Sun Announces Management Shakeup

 
 
By Peter Galli  |  Posted 2004-04-04 Email Print this article Print
 
 
 
 
 
 
 

Sun Microsystems announced that it has promoted John Loiacono, the vice president of its operating platforms group, to executive vice president of software.

Sun Microsystems Inc. announced Monday that it has promoted John Loiacono, the vice president of its operating platforms group, to executive vice president of software. That move follows Suns announcement Friday that Jonathan Schwartz, who was the executive vice president of software, had been promoted to president and chief operating officer of the Santa Clara, Calif.-based firm.
While Sun executives and officials declined to confirm that Loiacono was set to be promoted to the new role, sources close to the company said this was in the cards and would be announced publicly on Monday after internal Sun staff had been informed of the move.
There was a lot of speculation on Friday about who was in the running for the job, with most people telling eWEEK it would either be Loiacono or John Fowler, Suns chief technology officer for software. In an interview with eWEEK on Friday, Schwartz declined to say who would replace him, saying that Sun staff had not been informed of the choice as yet. But he did rule Fowler out as a candidate. "Software is the lens through which Sun is seen as we touch so many people with our software. Literally 30 million people a month visit Java.com and experience Sun.
"So we take the role of software leader really seriously and the person who heads that up has to be savvy not only on technology issues but also someone who is a tremendously effective communicator. The person we promote to that role is both of those things," he said. Loiacono is a natural successor to Schwartz, with whom he has worked very closely on projects like Orion, first reported by eWEEK in Dec. 2002 and now known as the Java enterprise System, as well as on the development of its Solaris operating system and Solaris for x86. Click here for a recent interview between eWEEK.coms Messaging Center Editor Steve Gillmor and Jonathan Schwartz on the latest Sun/MS legal settlement.
 
 
 
 
Peter Galli has been a financial/technology reporter for 12 years at leading publications in South Africa, the UK and the US. He has been Investment Editor of South Africa's Business Day Newspaper, the sister publication of the Financial Times of London.

He was also Group Financial Communications Manager for First National Bank, the second largest banking group in South Africa before moving on to become Executive News Editor of Business Report, the largest daily financial newspaper in South Africa, owned by the global Independent Newspapers group.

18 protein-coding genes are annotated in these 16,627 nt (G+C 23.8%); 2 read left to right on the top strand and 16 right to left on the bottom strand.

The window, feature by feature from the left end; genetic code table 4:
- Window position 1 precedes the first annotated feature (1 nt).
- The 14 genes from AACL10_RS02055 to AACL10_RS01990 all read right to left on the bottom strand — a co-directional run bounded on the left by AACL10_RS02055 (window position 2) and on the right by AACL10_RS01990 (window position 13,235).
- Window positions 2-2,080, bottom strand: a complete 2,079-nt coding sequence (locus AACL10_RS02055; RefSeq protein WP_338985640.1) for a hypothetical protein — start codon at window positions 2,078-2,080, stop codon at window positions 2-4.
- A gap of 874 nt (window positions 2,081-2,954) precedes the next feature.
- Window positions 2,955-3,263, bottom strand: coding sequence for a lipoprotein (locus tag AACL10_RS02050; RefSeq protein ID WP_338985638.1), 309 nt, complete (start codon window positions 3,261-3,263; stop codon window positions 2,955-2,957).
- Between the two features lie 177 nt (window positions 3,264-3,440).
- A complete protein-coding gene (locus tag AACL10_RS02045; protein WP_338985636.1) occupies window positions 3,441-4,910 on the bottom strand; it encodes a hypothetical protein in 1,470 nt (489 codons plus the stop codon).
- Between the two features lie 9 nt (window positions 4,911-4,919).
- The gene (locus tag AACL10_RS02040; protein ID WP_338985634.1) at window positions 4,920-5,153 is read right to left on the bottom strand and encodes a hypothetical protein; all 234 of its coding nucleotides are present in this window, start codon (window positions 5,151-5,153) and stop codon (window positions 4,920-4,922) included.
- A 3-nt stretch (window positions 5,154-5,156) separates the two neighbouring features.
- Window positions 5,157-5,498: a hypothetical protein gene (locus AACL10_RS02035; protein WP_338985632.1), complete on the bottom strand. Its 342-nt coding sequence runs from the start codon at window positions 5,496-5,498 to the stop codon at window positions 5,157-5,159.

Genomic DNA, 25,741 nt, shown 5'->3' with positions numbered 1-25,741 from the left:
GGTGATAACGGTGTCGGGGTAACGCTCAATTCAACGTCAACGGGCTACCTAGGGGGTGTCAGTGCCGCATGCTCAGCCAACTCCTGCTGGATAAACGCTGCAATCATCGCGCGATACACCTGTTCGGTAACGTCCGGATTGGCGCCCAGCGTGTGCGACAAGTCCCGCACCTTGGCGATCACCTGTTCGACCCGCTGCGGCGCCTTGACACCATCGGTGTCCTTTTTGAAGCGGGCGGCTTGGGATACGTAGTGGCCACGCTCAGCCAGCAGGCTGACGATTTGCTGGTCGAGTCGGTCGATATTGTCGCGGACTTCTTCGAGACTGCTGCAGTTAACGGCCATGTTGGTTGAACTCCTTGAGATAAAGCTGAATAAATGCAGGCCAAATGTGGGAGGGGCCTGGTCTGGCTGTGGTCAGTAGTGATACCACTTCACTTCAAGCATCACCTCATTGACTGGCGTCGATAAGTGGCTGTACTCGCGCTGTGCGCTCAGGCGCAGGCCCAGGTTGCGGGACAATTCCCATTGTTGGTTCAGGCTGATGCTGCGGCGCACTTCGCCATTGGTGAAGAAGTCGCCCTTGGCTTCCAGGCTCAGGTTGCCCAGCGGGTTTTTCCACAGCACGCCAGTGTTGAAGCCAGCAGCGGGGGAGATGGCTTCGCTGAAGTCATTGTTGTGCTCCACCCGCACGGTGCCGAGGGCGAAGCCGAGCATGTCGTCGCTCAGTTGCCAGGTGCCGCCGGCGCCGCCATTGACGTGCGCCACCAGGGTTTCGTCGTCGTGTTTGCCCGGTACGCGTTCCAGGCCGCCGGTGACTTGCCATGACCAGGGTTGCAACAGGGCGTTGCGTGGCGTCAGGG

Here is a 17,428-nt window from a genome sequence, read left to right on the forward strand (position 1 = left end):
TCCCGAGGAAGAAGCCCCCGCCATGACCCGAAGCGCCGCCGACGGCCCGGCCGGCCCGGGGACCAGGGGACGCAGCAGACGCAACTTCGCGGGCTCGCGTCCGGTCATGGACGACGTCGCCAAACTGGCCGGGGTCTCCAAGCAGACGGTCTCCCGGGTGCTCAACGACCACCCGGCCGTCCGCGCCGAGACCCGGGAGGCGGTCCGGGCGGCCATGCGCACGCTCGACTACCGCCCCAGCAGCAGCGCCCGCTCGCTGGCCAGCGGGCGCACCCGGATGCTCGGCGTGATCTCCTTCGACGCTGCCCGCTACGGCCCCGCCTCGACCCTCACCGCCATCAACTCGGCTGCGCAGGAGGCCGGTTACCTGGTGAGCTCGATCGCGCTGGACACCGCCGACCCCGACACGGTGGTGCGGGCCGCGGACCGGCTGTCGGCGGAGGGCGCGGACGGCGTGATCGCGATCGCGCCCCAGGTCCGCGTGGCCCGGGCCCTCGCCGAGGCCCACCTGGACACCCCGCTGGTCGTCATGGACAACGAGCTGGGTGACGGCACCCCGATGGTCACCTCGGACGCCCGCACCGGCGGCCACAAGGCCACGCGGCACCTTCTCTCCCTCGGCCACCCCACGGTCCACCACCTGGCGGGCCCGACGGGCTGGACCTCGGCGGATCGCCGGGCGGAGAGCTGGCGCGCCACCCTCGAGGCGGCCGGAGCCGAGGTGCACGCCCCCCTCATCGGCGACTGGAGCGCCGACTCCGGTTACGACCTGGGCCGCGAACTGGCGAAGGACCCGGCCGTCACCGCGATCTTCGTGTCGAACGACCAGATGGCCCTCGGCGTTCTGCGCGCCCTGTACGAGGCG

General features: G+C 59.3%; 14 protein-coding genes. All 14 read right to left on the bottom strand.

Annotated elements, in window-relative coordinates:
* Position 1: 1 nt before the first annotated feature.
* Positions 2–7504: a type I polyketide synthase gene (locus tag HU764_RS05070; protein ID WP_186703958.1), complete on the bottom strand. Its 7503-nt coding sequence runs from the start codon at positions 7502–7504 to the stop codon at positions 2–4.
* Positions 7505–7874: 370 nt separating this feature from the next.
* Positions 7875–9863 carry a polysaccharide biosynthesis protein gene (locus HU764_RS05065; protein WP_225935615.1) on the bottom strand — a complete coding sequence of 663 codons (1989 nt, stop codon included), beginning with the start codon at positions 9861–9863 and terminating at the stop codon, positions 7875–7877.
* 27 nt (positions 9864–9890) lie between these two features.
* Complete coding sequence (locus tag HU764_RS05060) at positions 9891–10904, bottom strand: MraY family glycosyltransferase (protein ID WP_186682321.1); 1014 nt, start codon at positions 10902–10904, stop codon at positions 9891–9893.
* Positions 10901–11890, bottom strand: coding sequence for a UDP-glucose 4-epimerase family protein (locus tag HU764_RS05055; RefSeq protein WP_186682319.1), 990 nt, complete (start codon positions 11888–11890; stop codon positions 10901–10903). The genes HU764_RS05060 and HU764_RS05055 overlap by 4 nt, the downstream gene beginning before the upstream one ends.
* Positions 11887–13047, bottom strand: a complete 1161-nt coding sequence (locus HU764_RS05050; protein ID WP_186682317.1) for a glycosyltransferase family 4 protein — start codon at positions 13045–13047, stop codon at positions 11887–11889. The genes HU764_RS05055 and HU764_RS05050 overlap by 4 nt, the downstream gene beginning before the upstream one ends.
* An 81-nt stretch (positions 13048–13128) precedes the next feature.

He was responsible for a national reporting team of 20 based in four bureaus. He also edited and contributed to its weekly technology page, and launched a financial and technology radio service supplying daily news bulletins to the national broadcaster, the South African Broadcasting Corporation, which were then distributed to some 50 radio stations across the country.

He was then transferred to San Francisco as Business Report's U.S. Correspondent to cover Silicon Valley, trade and finance between the US, Europe and emerging markets like South Africa. After serving that role for more than two years, he joined eWeek as a Senior Editor, covering software platforms in August 2000.

He has comprehensively covered Microsoft and its Windows and .Net platforms, as well as the many legal challenges it has faced. He has also focused on Sun Microsystems and its Solaris operating environment, Java and Unix offerings. He covers developments in the open source community, particularly around the Linux kernel and the effects it will have on the enterprise.

He has written extensively about new products for the Linux and Unix platforms, the development of open standards and critically looked at the potential Linux has to offer an alternative operating system and platform to Windows, .Net and Unix-based solutions like Solaris.

His interviews with senior industry executives include Microsoft CEO Steve Ballmer, Linus Torvalds, the original developer of the Linux operating system, Sun CEO Scot McNealy, and Bill Zeitler, a senior vice president at IBM.

For numerous examples of his writing you can search under his name at the eWEEK Website at www.eweek.com.

 
 
 
 
 
 
 

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